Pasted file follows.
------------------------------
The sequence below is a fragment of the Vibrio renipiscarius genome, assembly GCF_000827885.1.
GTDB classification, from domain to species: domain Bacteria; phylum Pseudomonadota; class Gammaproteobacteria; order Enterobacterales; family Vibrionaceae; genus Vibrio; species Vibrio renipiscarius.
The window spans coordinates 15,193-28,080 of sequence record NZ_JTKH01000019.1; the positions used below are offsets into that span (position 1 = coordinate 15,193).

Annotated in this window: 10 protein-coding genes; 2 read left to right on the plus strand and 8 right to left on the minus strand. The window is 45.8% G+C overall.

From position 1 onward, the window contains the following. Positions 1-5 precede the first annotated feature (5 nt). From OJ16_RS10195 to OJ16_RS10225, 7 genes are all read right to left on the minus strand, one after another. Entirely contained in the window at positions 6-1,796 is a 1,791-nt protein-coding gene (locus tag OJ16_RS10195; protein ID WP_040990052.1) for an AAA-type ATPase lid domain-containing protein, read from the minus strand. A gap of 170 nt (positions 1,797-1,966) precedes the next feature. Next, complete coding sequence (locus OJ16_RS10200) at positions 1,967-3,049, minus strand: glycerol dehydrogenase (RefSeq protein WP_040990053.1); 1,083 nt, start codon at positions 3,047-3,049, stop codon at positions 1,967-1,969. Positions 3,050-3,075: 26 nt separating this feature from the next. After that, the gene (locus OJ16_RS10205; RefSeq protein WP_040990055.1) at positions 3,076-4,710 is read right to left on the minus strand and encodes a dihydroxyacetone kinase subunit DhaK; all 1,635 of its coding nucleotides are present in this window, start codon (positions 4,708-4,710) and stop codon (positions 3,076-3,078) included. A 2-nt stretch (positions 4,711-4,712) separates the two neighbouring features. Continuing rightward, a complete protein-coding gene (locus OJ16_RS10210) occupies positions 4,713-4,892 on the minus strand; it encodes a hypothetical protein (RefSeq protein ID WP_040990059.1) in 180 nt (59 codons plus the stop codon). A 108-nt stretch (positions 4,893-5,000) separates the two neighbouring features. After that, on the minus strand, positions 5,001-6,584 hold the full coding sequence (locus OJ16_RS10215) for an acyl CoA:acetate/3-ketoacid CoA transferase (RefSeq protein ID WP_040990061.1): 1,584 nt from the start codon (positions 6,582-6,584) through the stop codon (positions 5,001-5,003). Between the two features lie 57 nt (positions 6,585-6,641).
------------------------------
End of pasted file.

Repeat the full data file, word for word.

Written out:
The sequence below is a fragment of the Vibrio renipiscarius genome, assembly GCF_000827885.1.
GTDB classification, from domain to species: domain Bacteria; phylum Pseudomonadota; class Gammaproteobacteria; order Enterobacterales; family Vibrionaceae; genus Vibrio; species Vibrio renipiscarius.
The window spans coordinates 15,193-28,080 of sequence record NZ_JTKH01000019.1; the positions used below are offsets into that span (position 1 = coordinate 15,193).

Annotated in this window: 10 protein-coding genes; 2 read left to right on the plus strand and 8 right to left on the minus strand. The window is 45.8% G+C overall.

From position 1 onward, the window contains the following. Positions 1-5 precede the first annotated feature (5 nt). From OJ16_RS10195 to OJ16_RS10225, 7 genes are all read right to left on the minus strand, one after another. Entirely contained in the window at positions 6-1,796 is a 1,791-nt protein-coding gene (locus tag OJ16_RS10195; protein ID WP_040990052.1) for an AAA-type ATPase lid domain-containing protein, read from the minus strand. A gap of 170 nt (positions 1,797-1,966) precedes the next feature. Next, complete coding sequence (locus OJ16_RS10200) at positions 1,967-3,049, minus strand: glycerol dehydrogenase (RefSeq protein WP_040990053.1); 1,083 nt, start codon at positions 3,047-3,049, stop codon at positions 1,967-1,969. Positions 3,050-3,075: 26 nt separating this feature from the next. After that, the gene (locus OJ16_RS10205; RefSeq protein WP_040990055.1) at positions 3,076-4,710 is read right to left on the minus strand and encodes a dihydroxyacetone kinase subunit DhaK; all 1,635 of its coding nucleotides are present in this window, start codon (positions 4,708-4,710) and stop codon (positions 3,076-3,078) included. A 2-nt stretch (positions 4,711-4,712) separates the two neighbouring features. Continuing rightward, a complete protein-coding gene (locus OJ16_RS10210) occupies positions 4,713-4,892 on the minus strand; it encodes a hypothetical protein (RefSeq protein ID WP_040990059.1) in 180 nt (59 codons plus the stop codon). A 108-nt stretch (positions 4,893-5,000) separates the two neighbouring features. After that, on the minus strand, positions 5,001-6,584 hold the full coding sequence (locus OJ16_RS10215) for an acyl CoA:acetate/3-ketoacid CoA transferase (RefSeq protein ID WP_040990061.1): 1,584 nt from the start codon (positions 6,582-6,584) through the stop codon (positions 5,001-5,003). Between the two features lie 57 nt (positions 6,585-6,641).